Your horse's top jaw is wider than the bottom. When he grazes in the wild his jaw moves from side-to-side as he munches - for up to 18h a day! What a life :) This helps keep the wear on the teeth even. But when the horse eats hard feed (ie pellets, grain, etc) the jaw moves much less, which means the teeth do not wear evenly. The stabled horse is also far less likely to spend all day grazing. This combination of less grazing and less jaw movement causes very sharp points appear on the outside of the upper molars and the inside of the lower ones. To help with this we "float" or rasp the teeth -- usually needs to be done about once/year, but they should be checked every six months, just in case. This basically files the sharp points off so your horse can be comfortable.

Some signs that your horse may need his teeth done include:
  • Head shaking or tossing, esp when riding.
  • Feed packing (you may see bumps on the outsides of the molars because of accumulation of feed)
  • Quidding (opposite of feed packing, the food basically drools out as he eats)
  • Bitting problems
  • Reluctant to eat
  • Pulling/tilting the head to one side when being ridden
  • You might find large particles of straw and oats in the manure
  • Colics and impactions of the throat.
  • Losing weight and condition, dull coat
  • Frothing and excessive salivation (again, esp with the bit in)

Copious amounts of information today. Did you get it all?


Thursday, April 1, 2010

Advanced Grooming: Clipping

If you're riding through the winter you may need to clip your horse. Why?
  • to allow the horse to continue working without distress caused by excessive heat or sweating.
  • the horse will cool and dry off more quickly after work. Helps prevent chills and saves walking time :)
  • easier to keep a clipped horse clean; therefore easier to quickly discover any signs of heat, swelling, etc.

So you've decided to clip your horse (probably right after walking for over an hour after a lesson). What clip will you choose?

  • Full clip: all the hair is removed. Looks very impressive when well done. Horse must be stabled and blanketed. Used for fit horses in regular work.
  • Trace clip: hair is clipped under the neck and straight across from the point of the shoulder. Hair is left on the legs. Some leave the hair all the way up the hind legs and end the clip at the flanks. This horse may not need a blanket.
  • Blanket clip: hair is left on the legs and in a quarter-sheet shape over the back and hind-quarters. This is for a stabled horse who feels the cold.
  • Chaser clip: a variation of the blanket clip and used for the same reason.
  • Strip clip: this is the most minimal clip -- the equine equivalent of unzipping your jacket. A horse with this clip may not need a blanket.
  • Hunter clip: so called because is often used on field-hunters. Hair is left to protect the saddle are and the legs. A horse with this clip should be blanketed.

There are, of course, variations of all of the above. A particular favourite is the "I wish I were somewhere warm clip":

When clipping some important things:
  • make sure the horse has been exposed to clippers and is ok with the noise first!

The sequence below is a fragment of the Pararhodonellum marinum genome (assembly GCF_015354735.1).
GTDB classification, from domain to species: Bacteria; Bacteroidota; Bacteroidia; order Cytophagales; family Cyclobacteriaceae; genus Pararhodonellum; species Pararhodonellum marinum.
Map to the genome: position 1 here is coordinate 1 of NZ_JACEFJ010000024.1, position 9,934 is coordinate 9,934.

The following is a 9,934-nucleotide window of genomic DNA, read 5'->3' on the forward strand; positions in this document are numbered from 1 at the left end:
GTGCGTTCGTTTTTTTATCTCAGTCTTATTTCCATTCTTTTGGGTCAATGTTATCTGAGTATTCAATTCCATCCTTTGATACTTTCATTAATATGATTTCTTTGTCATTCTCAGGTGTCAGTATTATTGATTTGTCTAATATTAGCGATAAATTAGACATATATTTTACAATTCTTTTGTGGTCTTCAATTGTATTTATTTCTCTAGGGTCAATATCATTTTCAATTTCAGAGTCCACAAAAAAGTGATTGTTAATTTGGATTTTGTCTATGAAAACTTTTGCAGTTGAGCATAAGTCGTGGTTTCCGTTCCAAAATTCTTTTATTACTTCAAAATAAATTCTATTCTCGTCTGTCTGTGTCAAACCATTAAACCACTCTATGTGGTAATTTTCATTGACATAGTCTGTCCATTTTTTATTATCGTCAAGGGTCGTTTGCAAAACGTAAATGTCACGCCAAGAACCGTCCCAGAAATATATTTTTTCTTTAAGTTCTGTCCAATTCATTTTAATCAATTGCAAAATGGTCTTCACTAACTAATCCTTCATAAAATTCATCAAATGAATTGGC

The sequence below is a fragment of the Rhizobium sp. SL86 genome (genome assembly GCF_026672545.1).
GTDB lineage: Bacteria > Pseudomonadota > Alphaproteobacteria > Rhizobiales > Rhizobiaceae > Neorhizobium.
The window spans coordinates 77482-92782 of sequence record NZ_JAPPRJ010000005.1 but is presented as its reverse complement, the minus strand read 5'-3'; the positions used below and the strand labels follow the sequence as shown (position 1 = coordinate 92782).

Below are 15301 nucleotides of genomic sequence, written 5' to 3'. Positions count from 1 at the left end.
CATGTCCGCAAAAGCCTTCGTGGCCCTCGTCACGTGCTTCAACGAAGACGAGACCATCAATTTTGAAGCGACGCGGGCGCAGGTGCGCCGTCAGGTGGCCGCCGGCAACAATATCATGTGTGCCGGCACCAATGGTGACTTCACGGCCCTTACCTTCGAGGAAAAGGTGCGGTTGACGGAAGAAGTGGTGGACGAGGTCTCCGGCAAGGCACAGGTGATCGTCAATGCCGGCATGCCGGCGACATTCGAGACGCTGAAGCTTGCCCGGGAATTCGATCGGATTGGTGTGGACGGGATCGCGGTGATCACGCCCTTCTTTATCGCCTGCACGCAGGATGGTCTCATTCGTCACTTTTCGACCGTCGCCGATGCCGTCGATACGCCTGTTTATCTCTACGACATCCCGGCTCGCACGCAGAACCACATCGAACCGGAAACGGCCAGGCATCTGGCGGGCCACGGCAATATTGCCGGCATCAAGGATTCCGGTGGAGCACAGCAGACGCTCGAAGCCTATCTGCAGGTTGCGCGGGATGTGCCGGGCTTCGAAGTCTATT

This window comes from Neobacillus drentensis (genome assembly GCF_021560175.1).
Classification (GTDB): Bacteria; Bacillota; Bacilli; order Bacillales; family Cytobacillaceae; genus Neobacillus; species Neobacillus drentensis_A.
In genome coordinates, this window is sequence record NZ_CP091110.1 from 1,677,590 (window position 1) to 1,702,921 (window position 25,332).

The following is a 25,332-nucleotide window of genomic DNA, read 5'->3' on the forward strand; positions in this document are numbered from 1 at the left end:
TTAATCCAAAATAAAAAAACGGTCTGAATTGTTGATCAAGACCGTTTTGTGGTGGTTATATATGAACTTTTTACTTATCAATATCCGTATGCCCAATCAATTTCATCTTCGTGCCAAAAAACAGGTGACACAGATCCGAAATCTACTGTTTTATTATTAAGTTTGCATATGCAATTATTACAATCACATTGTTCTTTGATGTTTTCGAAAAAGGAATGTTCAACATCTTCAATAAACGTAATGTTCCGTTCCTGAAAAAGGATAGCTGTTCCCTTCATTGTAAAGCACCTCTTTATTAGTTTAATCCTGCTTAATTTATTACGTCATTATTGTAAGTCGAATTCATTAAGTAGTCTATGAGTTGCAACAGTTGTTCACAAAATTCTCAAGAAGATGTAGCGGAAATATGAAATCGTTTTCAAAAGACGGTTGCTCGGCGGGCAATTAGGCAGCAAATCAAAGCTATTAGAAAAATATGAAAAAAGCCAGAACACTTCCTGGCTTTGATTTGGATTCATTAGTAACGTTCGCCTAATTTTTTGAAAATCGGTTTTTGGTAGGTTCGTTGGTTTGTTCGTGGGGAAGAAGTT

• clippers must be clean, sharp, and working correctly
  • make sure there is a circuit breaker where the clippers are plugged in -- rubber soled shoes are also a good "just-in-case" idea.
  • you will be covered in hair by the end of this so wear appropriate clothing.
  • draw the clip on the horse (chalk, saddle soap, bright lipstick -- all possible options for drawing materials :)
  • turn on the clippers and let them run for a few mins.
  • clip against the direction of the hair (when the hair changes direction, so must the clippers!)
  • it's a good idea to start at the shoulder as its less sensitive, less scary for the horse, and farther out of range of the hindlegs.
  • long smooth strokes
  • use your other hand to smooth the horse's skin so you don't pinch him
  • when doing around the elbow, it's helpful to have somebody hold the leg forward.
  • every 15 mins or so test the flat blade against the back of your hand -- if it's hot, you could burn your horse. Turn the clippers off for a few minutes (lots of cooling solutions available to accelerate this process). This is also a good time to clean and oil the blades.
  • when you are done make sure to blanket the horse!
  • clean your clippers before you put them away.


Intermediate Grooming: Show Prep

So it's the day before your first show, you show up at the barn and you don't recognize your chestnut horse because she's now bay. hmmmmm a problem.

Step one - all of Beginner :)

Step two - if it's warm enough to bathe, find a friend to help hold your horse (or if you're really lucky, put the horse in a wash stall :) and give him a bath. Water, shampoo, curry, rinse and repeat. Comeon, it's not rocket science. Very very important that the "rinse" section be thorough. Walk or graze horse till dry (odds are if you put him back in the stall or outside he'll roll and you'll be back at step one again. Trust me on this one). If it's slightly cool out, make sure the horse has a cooler on while they're drying. Note, if you're going to braid, do not shampoo the mane. It'll make it too slippery.

Step three - groom again. Should be much easier this time! Make sure any white markings are actually white. There are other stain removers you can use to help with this if the shampoo didn't do it. Also handy last-second camouflage (like when it's the morning of and you're at the show and despite all your hard work the night before the horse is once again green :) corn starch quickly makes white white. Make sure you do this *before* you paint the hooves (which can be done right before you go in :)

Step four - comb out the mane and tail. Make sure you use a comb rather than a brush as the brush will pull out too much hair.